TAN TO TAMARIND

POEMS ABOUT THE COLOR BROWN

Helping ethnic children find the beauty in themselves is the goal of Iyengar’s celebratory cycle, which venerates various hues of brown in each poem. The brown association pulls the poems together, and each begins with the same basic three-line stanza: “Brown. / Ocher brown. / Vivid orange-brown”; “Brown. / Tamarind brown. / Deep purplish-blackish brown.” Unfortunately, the poems do little to evoke feelings or establish connections. The limited vocabulary within each makes readers feel as though they are reading the same basic poem; given that the theme is obvious, the use of the word “brown” 125 times results in a metronomic uniformity, sometimes to the point of meaninglessness (just what is “rapid spruce brown”?). Akib’s illustrations do not help, as the characters lack ethnic specificity, with only some variations in dress and hair texture. The collection’s high point is the closing poem, “Brown,” which offers readers pace, variation, rhythm and emotion. Undoubtedly well-intentioned, this effort falls regrettably flat. (Picture book/poetry. 7-12)

Pub Date: April 1, 2009

ISBN: 978-0-89239-227-8

Page Count: 32

Publisher: Children's Book Press

Review Posted Online: May 20, 2010

Kirkus Reviews Issue: March 15, 2009

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Poet Alexander deftly reveals the power of the format to pack an emotional punch.

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THE CROSSOVER

Basketball-playing twins find challenges to their relationship on and off the court as they cope with changes in their lives.

Josh Bell and his twin, Jordan, aka JB, are stars of their school basketball team. They are also successful students, since their educator mother will stand for nothing else. As the two middle schoolers move to a successful season, readers can see their differences despite the sibling connection. After all, Josh has dreadlocks and is quiet on court, and JB is bald and a trash talker. Their love of the sport comes from their father, who had also excelled in the game, though his championship was achieved overseas. Now, however, he does not have a job and seems to have health problems the parents do not fully divulge to the boys. The twins experience their first major rift when JB is attracted to a new girl in their school, and Josh finds himself without his brother. This novel in verse is rich in character and relationships. Most interesting is the family dynamic that informs so much of the narrative, which always reveals, never tells. While Josh relates the story, readers get a full picture of major and minor players. The basketball action provides energy and rhythm for a moving story.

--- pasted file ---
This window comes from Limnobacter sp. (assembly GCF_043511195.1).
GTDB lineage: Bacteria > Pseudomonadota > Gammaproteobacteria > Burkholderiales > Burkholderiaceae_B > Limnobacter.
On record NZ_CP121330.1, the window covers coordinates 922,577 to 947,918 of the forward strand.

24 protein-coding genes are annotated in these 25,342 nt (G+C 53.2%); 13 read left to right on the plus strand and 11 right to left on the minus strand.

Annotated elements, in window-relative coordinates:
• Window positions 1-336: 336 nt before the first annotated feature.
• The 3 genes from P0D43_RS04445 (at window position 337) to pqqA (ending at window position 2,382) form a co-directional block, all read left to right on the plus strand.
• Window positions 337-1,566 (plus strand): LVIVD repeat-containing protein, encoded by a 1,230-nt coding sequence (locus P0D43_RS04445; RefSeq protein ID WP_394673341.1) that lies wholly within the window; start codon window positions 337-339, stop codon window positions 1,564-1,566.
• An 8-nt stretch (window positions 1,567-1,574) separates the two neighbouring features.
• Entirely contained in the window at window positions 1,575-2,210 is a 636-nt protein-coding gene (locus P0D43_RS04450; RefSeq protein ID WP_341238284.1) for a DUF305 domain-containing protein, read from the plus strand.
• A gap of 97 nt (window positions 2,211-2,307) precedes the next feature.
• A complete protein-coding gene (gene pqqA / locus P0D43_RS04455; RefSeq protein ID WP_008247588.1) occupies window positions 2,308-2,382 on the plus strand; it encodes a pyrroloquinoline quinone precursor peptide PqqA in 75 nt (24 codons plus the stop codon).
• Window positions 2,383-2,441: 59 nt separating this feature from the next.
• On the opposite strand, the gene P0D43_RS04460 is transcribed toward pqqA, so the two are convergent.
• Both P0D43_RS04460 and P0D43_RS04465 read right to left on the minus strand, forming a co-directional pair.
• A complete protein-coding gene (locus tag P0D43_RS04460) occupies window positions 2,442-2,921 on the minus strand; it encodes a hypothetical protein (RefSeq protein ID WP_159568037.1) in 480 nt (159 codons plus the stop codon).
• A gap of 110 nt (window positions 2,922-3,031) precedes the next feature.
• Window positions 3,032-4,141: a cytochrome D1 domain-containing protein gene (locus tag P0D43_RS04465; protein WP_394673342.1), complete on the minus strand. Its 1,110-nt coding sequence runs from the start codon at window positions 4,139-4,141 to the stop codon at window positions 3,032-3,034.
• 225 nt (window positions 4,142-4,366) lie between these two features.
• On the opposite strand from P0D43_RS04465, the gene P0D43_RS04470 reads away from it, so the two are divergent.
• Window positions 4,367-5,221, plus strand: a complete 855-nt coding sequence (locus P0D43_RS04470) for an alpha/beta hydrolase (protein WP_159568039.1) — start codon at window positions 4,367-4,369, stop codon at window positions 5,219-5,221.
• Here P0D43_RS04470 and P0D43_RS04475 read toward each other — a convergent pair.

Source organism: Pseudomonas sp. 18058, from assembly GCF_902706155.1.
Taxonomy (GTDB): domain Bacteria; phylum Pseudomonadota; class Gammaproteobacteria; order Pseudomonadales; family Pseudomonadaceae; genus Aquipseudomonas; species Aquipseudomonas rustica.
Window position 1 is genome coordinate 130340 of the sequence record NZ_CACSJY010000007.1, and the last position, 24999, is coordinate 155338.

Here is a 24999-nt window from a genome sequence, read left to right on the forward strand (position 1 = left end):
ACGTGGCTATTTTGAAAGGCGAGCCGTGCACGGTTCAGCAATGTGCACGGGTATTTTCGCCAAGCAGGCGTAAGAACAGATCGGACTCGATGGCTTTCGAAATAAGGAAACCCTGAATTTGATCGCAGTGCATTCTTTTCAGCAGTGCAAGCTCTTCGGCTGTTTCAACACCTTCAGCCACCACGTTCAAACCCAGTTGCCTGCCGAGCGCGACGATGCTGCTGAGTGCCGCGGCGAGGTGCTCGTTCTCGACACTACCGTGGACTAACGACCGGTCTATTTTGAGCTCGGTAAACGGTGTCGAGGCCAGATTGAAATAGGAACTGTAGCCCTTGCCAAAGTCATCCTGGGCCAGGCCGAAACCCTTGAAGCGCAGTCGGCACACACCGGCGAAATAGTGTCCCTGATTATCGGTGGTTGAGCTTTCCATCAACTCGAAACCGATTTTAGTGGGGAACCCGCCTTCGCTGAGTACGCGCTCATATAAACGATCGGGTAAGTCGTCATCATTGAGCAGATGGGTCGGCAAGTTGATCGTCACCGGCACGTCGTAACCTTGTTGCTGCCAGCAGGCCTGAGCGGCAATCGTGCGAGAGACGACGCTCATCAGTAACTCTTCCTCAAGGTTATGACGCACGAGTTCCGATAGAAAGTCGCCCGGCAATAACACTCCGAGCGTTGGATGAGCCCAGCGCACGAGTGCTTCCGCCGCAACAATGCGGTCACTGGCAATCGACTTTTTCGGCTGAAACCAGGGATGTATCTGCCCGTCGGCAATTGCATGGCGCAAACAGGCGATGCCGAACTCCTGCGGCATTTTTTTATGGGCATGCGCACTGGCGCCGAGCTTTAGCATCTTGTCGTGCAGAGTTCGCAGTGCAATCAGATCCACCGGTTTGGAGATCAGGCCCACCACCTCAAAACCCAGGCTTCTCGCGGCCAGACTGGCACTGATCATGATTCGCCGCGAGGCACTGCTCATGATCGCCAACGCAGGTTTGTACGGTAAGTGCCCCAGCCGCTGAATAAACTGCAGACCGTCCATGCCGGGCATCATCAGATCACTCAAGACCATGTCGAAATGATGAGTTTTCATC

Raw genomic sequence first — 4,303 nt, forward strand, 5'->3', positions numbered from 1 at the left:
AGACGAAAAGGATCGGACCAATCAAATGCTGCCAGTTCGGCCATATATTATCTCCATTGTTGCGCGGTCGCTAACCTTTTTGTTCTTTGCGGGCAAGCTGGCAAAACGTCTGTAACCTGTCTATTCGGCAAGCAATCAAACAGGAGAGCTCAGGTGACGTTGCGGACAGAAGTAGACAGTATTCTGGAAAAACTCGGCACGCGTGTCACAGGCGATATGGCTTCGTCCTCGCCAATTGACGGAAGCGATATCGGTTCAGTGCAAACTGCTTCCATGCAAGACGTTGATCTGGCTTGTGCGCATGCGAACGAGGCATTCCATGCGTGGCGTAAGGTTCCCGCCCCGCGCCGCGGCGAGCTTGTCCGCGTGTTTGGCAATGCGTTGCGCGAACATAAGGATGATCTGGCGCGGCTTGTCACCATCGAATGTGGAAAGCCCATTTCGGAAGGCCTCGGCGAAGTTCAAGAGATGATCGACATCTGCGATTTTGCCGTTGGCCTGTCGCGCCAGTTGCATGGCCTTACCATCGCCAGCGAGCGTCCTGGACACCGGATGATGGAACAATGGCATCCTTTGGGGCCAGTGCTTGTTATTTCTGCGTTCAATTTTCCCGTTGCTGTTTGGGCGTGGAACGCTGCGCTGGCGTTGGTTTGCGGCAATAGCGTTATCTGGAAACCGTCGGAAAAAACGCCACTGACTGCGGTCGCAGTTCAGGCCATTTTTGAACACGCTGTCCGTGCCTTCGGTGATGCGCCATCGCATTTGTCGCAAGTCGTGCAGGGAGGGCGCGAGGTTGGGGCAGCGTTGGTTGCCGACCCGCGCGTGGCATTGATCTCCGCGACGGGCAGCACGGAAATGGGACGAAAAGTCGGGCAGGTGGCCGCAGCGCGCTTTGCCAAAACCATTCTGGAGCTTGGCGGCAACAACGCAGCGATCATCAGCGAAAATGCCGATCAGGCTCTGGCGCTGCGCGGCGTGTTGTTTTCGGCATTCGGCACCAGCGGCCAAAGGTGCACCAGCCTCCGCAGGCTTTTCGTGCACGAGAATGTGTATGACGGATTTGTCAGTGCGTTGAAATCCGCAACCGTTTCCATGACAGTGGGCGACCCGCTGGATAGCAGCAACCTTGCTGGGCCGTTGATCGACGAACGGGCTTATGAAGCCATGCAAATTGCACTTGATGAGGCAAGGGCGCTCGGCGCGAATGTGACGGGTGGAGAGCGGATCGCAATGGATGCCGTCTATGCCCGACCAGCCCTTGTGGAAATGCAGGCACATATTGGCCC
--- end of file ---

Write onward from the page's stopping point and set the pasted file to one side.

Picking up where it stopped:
Poet Alexander deftly reveals the power of the format to pack an emotional punch. (Verse fiction. 9-12)

Pub Date: March 18, 2014

ISBN: 978-0-544-10771-7

Page Count: 240

Publisher: HMH Books

Review Posted Online: Dec. 18, 2013

Kirkus Reviews Issue: Jan. 15, 2014

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An edge-of-your-seat read.

THE CANYON'S EDGE

A girl’s birthdays mark parallel tragedies for her broken family unit.

Last year’s celebration at a restaurant ended in an unexplained public shooting, and Nora’s mother died. She and her father are still wrestling with their trauma, Nora with a confirmed diagnosis of PTSD. For this year’s outing, Nora and her father head into the deserts of the Southwest on a rock-climbing expedition. They descend into a 40-foot deep slot canyon, then hike along inside until a flash flood barrels through the canyon, washing away all their supplies…and Nora’s father. She’s left to survive this symbolic and living nightmare on her own. Thankfully, she can make continuous use of her parents’ thorough training in desert knowledge. Brief sections of prose bracket the meat of the story, which is in verse, a choice highly effective in setting tone and emotional resonance for the heightened situation. Bowling’s poems run a gamut of forms, transforming the literal shape of the text just as the canyon walls surrounding Nora shape her trek. The voice of Nora’s therapist breaks through occasionally, providing a counterpoint perspective. Nora is White while two characters seen in memories have brown skin. The narrative also names local Native peoples. Elements of the survival story and psychological thriller combine with strong symbolism to weave a winding, focused, stunning narrative ultimately about the search for healing.

An edge-of-your-seat read. (Adventure. 8-12)

Pub Date: Sept. 8, 2020

ISBN: 978-0-316-49469-4

Page Count: 240

Publisher: Little, Brown

Review Posted Online: May 17, 2020

Kirkus Reviews Issue: June 1, 2020

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